Most of the published studies on oolong tea volatiles have either investigated major compounds that differentiate oolong with fully fermented teas or nonfermented teas or have studied the compounds that are indicator of quality in oolong tea. During fermentation, several enzymatic reactions are responsible for formation of tea aroma compounds. The main precursors for tea aroma are amino acids and carotenoids, including P-carotene, lutein, neox-anthin, and violaxanthin (Yamanishi 1978). During fermentation, oxidation results in the significant reduction of carotenoids, particularly P carotene, resulting in the formation of ionone and terpenoid carbonyls (Yamanishi 1978). After oxidation and secondary epoxidation reactions, other carotenoids give rise to ionone, linalool and substituted hydroxy- and epoxy-ionones (Sanderson and Grahamm 1973). Generally, grassy or green flavors are diminished during fermentation, but fruity, floral and other fermented characters are increased (Wang et al. 2008).

Pripdeevech and Machan (2011) used a's-jasmone (woody, herbal), trans-nerolidol (floral), indole (pungent)

and hotrienol to differentiate semifermented tea from nonfermented tea. They showed the content of the first three volatiles were increased significantly while hotrienol (green, sweet) was decreased after fermentation. In our study, the content of a's-jasmone was significantly higher (P < 0.05) in panned tea while the content of indole and trans-nerodiol were significantly decreased (P < 0.05) by panning. The content of indole is very low in nonfermented tea, but its level increases quickly at the beginning of fermentation in oolong tea and then slowly decreased by continuing fermentation (Wang et al. 2008). Indole precursors might be destroyed by the heat treatment during panning and lead to changes in indole contents in panned tea. GC-MS analysis was able to identify hotrienol only in the panned tea, suggesting perhaps that heat treatment resulted in formation of hotrienol in oolong tea.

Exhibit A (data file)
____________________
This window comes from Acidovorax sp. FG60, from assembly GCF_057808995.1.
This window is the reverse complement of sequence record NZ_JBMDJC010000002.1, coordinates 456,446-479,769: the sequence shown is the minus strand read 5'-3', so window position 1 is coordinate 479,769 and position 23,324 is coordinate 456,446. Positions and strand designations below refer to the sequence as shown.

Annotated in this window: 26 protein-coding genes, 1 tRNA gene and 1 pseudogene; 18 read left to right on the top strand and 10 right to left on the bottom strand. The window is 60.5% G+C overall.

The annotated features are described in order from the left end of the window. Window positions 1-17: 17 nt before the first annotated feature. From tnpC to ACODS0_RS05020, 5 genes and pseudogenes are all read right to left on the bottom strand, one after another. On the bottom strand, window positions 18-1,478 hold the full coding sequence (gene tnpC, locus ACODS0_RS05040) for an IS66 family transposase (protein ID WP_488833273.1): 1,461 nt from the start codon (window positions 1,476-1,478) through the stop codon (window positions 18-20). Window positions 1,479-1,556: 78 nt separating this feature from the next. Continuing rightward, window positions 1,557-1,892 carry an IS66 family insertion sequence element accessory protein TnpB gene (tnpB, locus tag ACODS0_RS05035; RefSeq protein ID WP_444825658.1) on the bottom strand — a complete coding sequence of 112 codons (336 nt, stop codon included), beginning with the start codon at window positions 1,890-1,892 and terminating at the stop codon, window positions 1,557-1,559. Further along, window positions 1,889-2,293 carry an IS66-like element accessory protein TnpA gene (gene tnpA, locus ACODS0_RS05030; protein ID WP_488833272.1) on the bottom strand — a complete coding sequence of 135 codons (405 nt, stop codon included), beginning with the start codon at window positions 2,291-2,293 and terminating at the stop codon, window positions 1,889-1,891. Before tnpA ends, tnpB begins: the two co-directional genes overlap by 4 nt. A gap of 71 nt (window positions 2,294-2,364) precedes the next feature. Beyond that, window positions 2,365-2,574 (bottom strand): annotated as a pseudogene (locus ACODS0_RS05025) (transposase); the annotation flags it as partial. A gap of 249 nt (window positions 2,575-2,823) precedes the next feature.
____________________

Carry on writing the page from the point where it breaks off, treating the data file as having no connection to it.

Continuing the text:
Other studies showed other compounds may be important in distinguishing oolong from other varieties of teas. Other than indole, Wang et al. (2008) found flavor compounds such as trans-2-hexenal (green), benzaldehyde (almond), and methyl salicylate (peppermint) are important to distinguish unfermented teas from fermented ones. Trans-2-hexenal and methyl salicylate also may be used to classify the semi from fully fermented teas. Others have also reported the contents of compounds such as (E)-geraniol (floral, rose), (E)-P-damascenone (not identified in our study), and linalool oxide B (floral) increase with degrees of fermentation (Kawakami et al. 1995; Wang et al. 2008, 2011; Zhang et al. 2013). In our study, trans-2-hexenal, methyl salicylate and geraniol contents were decreased significantly (P < 0.05) by panning, but linalool oxide content was significantly (P < 0.05) increased.

SDE unpanned SDE panned SPME unpanned SPME panned

50 -40 -30 -20 -10 -

Alchohols Aldehydes


Figure 1. Mean comparison of peak percentages of chemical composition the unpanned and panned tea using SDE and SPME. Means within a class of compounds with the same letter are not significantly different (P > 0.05). Bars represent standard deviations.

Trans-2-hexenol (grassy, green) is a product of lipid degradation and result in inferior quality to tea (Pripdeevech and Machan 2011). Usually, a higher amount of trans-2-hexenal is detected in nonfermented tea whereas in semifermented tea concentrations are reportedly significantly lower (0.04-0.08%) (Pripdeevech and Machan 2011). Our results suggest that panning in oolong tea promotes formation of some of the flavor characteristics of non-fermented as well as fermented teas.